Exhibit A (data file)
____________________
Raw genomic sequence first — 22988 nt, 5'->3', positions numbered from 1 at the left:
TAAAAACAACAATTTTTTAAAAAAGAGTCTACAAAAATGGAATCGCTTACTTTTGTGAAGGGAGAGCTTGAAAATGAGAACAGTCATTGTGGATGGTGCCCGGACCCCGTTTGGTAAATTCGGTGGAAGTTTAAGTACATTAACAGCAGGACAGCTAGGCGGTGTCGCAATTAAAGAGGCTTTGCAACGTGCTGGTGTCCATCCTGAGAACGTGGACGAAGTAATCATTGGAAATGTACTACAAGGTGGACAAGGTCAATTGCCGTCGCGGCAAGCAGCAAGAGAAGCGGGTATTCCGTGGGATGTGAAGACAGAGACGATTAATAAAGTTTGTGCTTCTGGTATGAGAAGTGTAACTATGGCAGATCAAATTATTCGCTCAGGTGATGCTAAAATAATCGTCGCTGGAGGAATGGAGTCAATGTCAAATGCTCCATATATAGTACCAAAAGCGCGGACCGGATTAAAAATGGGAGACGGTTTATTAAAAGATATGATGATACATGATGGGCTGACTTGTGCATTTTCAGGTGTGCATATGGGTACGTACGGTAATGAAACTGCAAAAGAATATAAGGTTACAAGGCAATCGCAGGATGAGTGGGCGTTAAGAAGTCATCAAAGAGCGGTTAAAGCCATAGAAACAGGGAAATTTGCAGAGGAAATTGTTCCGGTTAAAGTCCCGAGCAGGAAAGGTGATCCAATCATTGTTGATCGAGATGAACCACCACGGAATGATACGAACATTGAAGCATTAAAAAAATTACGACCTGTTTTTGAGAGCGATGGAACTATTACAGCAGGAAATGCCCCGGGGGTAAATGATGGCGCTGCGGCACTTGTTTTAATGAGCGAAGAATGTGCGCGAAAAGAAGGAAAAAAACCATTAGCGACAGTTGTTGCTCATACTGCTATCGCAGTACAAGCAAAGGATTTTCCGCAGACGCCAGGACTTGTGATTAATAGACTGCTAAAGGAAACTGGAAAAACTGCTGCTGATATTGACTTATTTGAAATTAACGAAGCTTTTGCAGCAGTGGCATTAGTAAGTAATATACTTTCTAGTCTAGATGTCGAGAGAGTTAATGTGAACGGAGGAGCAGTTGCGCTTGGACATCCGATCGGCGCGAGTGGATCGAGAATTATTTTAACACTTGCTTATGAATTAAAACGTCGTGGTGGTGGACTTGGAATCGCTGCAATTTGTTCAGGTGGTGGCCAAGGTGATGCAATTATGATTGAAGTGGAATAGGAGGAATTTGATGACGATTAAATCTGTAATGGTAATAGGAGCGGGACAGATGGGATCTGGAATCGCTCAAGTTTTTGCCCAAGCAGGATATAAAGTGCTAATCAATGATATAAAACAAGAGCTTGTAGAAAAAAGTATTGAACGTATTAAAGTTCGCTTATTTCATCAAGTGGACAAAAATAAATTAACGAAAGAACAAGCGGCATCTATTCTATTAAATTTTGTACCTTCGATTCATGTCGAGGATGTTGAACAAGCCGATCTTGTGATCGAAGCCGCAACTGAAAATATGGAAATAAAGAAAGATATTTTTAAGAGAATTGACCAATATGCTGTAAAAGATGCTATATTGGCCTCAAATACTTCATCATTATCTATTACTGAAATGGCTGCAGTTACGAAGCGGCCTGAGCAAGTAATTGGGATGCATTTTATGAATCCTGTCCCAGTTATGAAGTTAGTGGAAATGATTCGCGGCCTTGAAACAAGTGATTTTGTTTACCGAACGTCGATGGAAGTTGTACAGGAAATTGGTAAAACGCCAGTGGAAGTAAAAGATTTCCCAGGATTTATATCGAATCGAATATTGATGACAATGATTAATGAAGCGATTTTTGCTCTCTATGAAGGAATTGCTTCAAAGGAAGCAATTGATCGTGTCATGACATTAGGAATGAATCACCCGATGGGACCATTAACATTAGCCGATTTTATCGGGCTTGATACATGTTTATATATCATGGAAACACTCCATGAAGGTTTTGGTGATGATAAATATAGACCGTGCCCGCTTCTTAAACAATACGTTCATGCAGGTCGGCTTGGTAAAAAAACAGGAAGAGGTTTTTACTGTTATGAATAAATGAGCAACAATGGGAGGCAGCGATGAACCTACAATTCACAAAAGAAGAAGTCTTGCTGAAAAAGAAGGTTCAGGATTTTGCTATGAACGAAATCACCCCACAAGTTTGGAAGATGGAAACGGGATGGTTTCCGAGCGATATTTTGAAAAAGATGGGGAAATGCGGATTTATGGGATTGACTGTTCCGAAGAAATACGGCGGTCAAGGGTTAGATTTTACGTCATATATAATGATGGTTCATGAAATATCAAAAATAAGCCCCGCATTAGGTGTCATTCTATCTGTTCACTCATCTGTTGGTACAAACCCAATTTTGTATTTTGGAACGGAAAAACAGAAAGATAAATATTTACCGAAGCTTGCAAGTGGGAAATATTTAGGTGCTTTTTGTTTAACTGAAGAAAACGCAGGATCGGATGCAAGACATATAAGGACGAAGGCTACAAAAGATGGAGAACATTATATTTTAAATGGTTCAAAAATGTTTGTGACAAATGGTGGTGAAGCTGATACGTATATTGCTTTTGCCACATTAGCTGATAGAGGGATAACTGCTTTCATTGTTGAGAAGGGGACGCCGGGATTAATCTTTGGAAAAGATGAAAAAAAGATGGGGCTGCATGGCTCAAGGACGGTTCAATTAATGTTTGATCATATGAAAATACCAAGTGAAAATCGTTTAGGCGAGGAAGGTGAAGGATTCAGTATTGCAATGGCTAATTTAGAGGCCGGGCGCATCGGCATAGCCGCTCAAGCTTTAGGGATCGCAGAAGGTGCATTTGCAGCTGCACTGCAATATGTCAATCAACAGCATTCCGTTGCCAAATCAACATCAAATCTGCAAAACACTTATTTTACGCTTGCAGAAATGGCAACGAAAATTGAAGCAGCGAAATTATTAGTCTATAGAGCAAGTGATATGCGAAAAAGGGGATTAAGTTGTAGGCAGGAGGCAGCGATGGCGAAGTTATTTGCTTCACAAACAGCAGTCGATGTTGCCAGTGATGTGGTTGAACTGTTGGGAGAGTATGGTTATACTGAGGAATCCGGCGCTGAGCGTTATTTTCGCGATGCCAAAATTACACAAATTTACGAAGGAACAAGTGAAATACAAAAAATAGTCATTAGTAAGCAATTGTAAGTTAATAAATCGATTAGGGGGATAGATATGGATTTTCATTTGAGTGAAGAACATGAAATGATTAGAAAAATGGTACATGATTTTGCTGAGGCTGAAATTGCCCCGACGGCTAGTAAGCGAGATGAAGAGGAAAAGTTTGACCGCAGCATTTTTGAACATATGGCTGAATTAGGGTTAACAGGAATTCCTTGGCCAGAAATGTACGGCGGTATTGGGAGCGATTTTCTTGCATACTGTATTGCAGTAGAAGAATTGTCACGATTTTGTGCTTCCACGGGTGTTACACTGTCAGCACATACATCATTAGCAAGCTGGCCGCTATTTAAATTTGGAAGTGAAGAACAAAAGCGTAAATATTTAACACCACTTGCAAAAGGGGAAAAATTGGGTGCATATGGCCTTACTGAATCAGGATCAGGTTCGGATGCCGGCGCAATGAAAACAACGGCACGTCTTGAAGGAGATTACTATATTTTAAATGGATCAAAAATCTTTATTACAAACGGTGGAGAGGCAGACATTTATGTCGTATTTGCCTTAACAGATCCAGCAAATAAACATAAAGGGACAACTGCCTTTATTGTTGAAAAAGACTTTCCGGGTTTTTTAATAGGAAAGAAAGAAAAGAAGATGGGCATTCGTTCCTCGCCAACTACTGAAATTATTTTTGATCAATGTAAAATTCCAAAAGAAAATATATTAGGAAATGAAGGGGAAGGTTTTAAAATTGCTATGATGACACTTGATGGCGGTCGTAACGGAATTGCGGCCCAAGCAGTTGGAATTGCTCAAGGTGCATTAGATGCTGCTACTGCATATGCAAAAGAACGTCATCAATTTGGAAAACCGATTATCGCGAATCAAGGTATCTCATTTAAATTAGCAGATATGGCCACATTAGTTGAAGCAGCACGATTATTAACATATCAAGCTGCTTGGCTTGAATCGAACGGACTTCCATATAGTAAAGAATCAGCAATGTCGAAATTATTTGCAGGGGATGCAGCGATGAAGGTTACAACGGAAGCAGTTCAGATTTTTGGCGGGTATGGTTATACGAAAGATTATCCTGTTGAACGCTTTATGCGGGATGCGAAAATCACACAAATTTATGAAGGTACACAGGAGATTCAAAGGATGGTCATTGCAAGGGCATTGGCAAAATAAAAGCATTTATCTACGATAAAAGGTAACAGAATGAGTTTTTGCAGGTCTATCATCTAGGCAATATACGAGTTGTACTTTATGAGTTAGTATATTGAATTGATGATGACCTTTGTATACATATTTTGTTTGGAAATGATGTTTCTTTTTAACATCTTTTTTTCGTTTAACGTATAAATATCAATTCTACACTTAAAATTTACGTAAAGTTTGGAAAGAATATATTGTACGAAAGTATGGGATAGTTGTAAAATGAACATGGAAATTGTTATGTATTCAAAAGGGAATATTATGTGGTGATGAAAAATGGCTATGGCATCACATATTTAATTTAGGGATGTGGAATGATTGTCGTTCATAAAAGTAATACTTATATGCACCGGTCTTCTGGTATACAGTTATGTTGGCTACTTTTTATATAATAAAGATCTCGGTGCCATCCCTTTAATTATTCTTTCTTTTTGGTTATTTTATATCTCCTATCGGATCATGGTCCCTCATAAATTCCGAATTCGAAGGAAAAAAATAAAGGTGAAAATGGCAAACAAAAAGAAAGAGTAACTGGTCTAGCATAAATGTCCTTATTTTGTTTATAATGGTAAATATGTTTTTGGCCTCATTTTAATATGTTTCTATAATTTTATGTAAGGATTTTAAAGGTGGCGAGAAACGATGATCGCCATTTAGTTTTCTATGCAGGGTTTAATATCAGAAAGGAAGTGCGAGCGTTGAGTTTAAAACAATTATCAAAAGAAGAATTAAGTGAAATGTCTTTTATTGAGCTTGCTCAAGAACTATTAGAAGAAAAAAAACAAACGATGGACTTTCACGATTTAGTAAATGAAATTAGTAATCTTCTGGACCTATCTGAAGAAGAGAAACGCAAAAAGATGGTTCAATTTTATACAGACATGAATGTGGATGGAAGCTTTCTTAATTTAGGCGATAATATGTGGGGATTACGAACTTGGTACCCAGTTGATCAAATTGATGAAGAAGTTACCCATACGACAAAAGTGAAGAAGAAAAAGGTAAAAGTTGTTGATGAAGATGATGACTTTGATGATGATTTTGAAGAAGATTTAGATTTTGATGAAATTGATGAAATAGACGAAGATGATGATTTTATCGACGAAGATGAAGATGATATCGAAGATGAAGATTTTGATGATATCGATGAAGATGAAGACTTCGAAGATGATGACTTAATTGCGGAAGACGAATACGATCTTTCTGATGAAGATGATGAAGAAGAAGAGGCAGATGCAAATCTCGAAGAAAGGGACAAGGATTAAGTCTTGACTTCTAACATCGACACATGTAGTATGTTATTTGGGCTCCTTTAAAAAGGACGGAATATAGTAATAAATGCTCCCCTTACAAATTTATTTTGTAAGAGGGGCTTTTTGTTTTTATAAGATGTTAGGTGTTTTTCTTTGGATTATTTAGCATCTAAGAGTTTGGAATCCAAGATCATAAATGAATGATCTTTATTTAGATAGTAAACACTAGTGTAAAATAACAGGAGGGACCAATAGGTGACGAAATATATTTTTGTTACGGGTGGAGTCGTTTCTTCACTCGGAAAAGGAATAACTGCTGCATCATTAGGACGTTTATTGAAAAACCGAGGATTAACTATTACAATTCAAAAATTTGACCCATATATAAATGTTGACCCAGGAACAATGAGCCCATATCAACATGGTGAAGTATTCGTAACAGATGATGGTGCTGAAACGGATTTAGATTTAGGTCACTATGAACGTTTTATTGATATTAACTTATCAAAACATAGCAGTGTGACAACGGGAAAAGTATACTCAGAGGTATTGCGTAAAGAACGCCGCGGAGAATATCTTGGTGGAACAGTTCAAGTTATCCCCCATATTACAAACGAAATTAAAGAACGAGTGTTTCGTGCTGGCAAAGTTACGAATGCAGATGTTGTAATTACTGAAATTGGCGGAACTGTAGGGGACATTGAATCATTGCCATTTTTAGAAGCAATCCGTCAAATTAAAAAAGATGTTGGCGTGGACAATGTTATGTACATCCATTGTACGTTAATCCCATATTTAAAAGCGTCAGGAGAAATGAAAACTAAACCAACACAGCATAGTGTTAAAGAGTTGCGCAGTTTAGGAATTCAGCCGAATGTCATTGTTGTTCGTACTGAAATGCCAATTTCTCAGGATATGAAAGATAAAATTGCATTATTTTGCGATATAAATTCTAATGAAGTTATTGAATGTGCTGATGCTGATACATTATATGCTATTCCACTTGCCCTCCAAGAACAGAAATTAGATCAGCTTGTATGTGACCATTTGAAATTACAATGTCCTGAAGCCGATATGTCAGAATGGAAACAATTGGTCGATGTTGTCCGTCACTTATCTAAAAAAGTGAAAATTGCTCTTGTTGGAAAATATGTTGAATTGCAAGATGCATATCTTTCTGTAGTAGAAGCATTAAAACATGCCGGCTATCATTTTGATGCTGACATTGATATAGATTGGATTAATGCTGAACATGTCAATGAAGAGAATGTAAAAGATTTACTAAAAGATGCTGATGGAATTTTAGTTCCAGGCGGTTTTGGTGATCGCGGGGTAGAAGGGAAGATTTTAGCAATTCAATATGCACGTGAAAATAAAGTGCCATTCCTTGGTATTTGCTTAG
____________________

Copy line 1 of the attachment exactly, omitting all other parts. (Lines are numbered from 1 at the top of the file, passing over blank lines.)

Raw genomic sequence first — 22988 nt, 5'->3', positions numbered from 1 at the left: